A visit to a place lost in time: Myanmar
In this December 2012 photo crowds visit the Shwedagon Pagoda in Yangon, Myanmar. (AP Photo/Richard Camp)
BAGAN, Myanmar (AP) — The rising sun streaked a light blanket of fog with pink and yellow. Suddenly, pagodas popped out from the mist, some grand and intricate, others squat and modest, some crumbling, others glinting with gold — a carousel of Buddhist temples amid fields of sesame, tamarind and scrub.
If not for a monolithic red brick silo in the middle of this scene, you could almost imagine yourself in the 11th century, when the ancient city of Bagan was home to the first kingdom of Burma.
But the silo, with an exclusive restaurant and viewing platform, towers above the temples in the country now called Myanmar. The structure was built in 2003 by a crony of the generals who have run Myanmar for decades. The modern building is a major reason the ancient temples were denied world heritage status by the United Nations.
This December 2012 photo shows a woman sifting plum seeds used in the manufacture of herbal heart medicine, in Phwarsaw Village in Bagan, Myanmar. It’s common for women to chalk their faces with thanaka, a paste made from tree bark, as makeup and sunscreen. (AP Photo/Richard Camp)
This is the magic and folly of Myanmar. Closed off for years by a repressive, corrupt military reign, much of the country seems lost in time and truly untouched by signs of globalization like fast food chains. Women here still chalk their faces with thanaka, a paste made from tree bark. Men wear longyi, wraparound skirts gracefully knotted at the waist. Monks carry begging bowls through town in the early morning ritual of seeking food.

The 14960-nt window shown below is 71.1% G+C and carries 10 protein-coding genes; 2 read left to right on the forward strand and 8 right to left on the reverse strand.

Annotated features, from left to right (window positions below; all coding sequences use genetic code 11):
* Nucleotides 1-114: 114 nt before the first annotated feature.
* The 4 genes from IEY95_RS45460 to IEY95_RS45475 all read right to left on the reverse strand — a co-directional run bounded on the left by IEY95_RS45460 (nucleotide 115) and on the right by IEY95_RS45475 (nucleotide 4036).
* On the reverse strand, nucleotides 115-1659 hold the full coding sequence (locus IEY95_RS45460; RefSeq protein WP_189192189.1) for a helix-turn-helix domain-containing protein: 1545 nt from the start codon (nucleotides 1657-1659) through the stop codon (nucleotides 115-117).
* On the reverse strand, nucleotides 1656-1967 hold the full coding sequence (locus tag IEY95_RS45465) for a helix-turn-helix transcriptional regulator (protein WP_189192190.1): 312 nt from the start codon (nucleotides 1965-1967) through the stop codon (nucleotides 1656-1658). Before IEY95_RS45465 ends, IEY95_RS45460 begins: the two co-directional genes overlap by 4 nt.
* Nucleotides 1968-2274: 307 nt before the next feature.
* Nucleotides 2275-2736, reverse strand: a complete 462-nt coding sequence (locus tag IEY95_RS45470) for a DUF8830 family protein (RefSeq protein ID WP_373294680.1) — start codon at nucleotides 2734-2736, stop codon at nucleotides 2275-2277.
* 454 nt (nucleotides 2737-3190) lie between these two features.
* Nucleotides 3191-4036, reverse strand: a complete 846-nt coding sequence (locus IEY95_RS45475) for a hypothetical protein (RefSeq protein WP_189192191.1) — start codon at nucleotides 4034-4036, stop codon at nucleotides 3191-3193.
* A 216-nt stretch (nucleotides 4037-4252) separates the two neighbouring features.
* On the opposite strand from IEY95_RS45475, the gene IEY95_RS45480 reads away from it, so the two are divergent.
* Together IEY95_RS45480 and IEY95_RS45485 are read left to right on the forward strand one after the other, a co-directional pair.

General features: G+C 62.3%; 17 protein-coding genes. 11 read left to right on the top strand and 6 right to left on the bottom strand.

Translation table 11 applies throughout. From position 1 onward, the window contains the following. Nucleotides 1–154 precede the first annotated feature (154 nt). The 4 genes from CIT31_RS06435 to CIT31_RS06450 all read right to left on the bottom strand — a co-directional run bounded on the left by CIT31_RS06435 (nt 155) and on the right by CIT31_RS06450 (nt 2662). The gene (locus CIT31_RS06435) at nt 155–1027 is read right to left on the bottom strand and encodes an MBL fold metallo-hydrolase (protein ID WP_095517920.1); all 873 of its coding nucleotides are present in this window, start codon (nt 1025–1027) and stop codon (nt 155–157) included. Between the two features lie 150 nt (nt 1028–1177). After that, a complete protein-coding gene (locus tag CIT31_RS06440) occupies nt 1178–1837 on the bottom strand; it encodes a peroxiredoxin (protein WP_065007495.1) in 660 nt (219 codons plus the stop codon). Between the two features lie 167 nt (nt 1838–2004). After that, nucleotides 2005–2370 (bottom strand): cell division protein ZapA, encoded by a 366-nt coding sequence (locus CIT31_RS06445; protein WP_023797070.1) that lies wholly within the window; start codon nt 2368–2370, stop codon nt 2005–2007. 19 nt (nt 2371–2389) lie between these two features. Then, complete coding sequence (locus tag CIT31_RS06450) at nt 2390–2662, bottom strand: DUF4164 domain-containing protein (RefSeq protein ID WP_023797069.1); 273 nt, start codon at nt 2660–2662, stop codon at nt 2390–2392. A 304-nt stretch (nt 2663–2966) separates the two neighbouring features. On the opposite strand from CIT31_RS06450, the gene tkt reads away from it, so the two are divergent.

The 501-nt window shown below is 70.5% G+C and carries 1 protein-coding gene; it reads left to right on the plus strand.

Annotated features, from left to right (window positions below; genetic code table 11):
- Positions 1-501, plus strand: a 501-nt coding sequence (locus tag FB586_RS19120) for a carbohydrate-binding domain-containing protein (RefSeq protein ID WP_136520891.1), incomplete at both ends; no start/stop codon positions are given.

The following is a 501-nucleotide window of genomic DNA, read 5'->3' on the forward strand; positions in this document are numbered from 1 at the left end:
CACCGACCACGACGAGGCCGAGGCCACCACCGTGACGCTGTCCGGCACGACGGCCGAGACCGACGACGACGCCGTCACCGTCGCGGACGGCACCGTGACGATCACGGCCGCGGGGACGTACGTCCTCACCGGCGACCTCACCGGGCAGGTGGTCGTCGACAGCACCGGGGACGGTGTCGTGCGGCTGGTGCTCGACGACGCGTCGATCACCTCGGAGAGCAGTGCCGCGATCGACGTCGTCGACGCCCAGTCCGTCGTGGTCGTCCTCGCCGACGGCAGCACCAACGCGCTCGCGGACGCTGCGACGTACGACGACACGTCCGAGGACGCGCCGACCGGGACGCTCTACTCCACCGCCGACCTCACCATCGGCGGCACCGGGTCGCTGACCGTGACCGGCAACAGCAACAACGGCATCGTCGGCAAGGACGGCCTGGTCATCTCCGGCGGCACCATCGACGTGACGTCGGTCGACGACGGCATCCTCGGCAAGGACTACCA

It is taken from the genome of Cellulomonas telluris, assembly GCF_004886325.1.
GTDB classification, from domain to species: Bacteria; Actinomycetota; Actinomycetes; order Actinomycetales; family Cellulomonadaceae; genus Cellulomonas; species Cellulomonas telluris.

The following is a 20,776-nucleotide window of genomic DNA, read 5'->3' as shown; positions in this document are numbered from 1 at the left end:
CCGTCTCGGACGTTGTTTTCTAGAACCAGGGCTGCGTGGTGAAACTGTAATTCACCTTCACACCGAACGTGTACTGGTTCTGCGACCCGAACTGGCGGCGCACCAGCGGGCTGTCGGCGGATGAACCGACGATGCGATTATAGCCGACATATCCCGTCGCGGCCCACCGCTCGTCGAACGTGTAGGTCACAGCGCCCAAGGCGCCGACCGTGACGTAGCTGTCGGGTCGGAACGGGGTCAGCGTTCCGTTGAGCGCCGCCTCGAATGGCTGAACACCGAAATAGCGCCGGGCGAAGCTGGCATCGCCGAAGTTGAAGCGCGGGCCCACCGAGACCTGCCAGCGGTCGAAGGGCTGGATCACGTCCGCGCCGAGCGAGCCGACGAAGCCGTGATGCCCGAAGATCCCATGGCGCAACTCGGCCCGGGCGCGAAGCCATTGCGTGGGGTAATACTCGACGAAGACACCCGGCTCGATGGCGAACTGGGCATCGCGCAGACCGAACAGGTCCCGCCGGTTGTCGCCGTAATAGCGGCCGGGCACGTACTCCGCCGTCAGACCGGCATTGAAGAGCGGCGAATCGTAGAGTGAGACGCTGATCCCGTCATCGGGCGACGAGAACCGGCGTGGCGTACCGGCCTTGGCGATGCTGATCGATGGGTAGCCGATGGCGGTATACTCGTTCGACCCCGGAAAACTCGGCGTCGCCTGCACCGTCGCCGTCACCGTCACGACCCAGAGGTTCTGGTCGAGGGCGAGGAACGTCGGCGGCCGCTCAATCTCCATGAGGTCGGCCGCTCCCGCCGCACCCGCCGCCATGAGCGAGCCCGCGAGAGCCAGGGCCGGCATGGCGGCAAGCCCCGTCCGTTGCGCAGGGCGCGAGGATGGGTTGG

But now that the government is opening Myanmar to the outside world, tourists are rushing to experience the country before it changes. While numbers remain small, they are increasing: About 260,000 arrivals from January to October 2012 compared to 175,000 in the same period in 2011. Tours frequently sell out and start-up airlines are sprouting up. Foreign cell phones won't work here and credit cards are rarely accepted (though tourists can use Visa and MasterCard to change local currency at private banks), but Western attire is now seen in cities and "O'Burma" T-shirts showed up after President Obama's recent visit.